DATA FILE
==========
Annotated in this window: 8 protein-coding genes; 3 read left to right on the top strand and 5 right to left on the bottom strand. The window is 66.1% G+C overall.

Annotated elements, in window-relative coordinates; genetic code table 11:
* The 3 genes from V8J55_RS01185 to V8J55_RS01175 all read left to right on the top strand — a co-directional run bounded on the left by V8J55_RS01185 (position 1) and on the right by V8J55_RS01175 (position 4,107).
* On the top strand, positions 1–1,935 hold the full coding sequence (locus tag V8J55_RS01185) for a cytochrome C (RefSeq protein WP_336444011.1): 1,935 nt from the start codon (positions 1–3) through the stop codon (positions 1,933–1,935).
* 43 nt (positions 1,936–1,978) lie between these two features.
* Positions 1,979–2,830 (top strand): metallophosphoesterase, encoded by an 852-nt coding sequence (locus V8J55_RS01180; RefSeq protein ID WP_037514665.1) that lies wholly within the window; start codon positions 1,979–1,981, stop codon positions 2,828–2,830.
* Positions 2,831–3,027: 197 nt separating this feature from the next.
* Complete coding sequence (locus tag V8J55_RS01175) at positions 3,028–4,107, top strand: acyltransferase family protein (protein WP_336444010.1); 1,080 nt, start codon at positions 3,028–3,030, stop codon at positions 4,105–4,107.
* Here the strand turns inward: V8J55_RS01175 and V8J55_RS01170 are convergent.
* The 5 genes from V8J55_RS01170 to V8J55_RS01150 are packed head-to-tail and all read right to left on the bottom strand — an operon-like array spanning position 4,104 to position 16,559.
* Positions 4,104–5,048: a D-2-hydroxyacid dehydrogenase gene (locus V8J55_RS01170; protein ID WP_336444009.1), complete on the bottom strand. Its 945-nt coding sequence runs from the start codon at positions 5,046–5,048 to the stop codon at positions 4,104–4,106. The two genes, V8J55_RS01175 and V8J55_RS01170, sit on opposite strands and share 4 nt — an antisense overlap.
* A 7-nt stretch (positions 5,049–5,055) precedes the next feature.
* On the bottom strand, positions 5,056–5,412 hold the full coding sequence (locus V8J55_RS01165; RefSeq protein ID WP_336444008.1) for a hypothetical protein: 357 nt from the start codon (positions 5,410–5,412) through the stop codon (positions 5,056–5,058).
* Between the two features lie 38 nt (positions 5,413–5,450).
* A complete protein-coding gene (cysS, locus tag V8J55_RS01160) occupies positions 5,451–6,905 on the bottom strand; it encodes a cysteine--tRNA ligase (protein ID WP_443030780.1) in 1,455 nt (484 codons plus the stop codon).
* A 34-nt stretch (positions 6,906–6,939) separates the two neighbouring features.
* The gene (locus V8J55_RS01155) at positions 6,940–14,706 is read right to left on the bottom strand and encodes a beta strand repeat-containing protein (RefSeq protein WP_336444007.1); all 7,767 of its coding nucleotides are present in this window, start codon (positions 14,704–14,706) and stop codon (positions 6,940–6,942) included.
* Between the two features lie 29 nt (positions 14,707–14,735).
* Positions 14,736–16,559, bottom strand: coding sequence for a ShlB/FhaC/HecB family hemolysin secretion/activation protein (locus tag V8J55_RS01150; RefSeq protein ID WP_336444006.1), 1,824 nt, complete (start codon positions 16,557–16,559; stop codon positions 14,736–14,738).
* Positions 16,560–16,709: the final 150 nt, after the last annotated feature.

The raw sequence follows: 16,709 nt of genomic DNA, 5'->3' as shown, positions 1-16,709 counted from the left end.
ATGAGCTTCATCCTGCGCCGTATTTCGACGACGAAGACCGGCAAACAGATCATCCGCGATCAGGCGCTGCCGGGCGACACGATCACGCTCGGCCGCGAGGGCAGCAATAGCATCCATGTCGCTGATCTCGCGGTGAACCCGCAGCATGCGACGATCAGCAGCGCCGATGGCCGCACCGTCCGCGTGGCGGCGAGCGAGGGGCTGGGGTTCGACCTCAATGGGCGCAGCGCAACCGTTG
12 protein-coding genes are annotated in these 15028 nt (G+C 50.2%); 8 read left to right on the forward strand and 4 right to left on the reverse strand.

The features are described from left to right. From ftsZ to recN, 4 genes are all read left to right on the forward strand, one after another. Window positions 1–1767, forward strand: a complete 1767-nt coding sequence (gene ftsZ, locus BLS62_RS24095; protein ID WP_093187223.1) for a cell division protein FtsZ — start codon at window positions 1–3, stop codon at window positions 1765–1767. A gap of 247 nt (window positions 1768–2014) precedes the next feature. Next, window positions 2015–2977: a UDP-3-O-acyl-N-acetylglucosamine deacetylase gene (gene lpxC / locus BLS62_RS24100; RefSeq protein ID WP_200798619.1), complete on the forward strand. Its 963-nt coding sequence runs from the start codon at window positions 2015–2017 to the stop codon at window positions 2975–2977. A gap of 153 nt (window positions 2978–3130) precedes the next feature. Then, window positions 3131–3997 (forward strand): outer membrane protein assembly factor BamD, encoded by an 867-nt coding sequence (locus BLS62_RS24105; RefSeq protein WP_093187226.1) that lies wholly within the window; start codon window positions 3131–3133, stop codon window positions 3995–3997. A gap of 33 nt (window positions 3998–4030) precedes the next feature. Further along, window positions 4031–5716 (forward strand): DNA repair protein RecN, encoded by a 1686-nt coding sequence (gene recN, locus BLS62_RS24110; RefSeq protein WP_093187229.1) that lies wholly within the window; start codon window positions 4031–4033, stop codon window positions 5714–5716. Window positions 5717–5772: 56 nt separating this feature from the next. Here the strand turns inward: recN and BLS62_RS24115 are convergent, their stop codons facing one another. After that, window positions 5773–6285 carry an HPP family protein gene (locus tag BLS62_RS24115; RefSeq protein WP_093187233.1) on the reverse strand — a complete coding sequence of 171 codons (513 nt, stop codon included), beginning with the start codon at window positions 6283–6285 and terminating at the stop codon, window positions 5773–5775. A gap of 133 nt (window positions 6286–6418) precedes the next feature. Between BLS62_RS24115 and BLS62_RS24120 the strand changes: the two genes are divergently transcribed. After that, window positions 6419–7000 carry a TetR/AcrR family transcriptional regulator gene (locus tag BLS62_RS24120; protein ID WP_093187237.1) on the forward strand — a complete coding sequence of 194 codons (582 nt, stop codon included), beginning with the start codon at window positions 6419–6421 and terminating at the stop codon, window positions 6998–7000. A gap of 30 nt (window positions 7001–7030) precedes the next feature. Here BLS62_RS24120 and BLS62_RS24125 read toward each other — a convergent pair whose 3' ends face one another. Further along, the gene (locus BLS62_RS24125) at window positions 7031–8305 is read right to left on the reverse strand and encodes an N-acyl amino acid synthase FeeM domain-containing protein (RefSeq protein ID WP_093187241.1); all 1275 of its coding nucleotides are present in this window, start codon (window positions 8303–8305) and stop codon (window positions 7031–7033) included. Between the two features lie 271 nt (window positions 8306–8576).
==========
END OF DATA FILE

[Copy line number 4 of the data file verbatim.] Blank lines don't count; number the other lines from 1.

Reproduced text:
* On the top strand, positions 1–1,935 hold the full coding sequence (locus tag V8J55_RS01185) for a cytochrome C (RefSeq protein WP_336444011.1): 1,935 nt from the start codon (positions 1–3) through the stop codon (positions 1,933–1,935).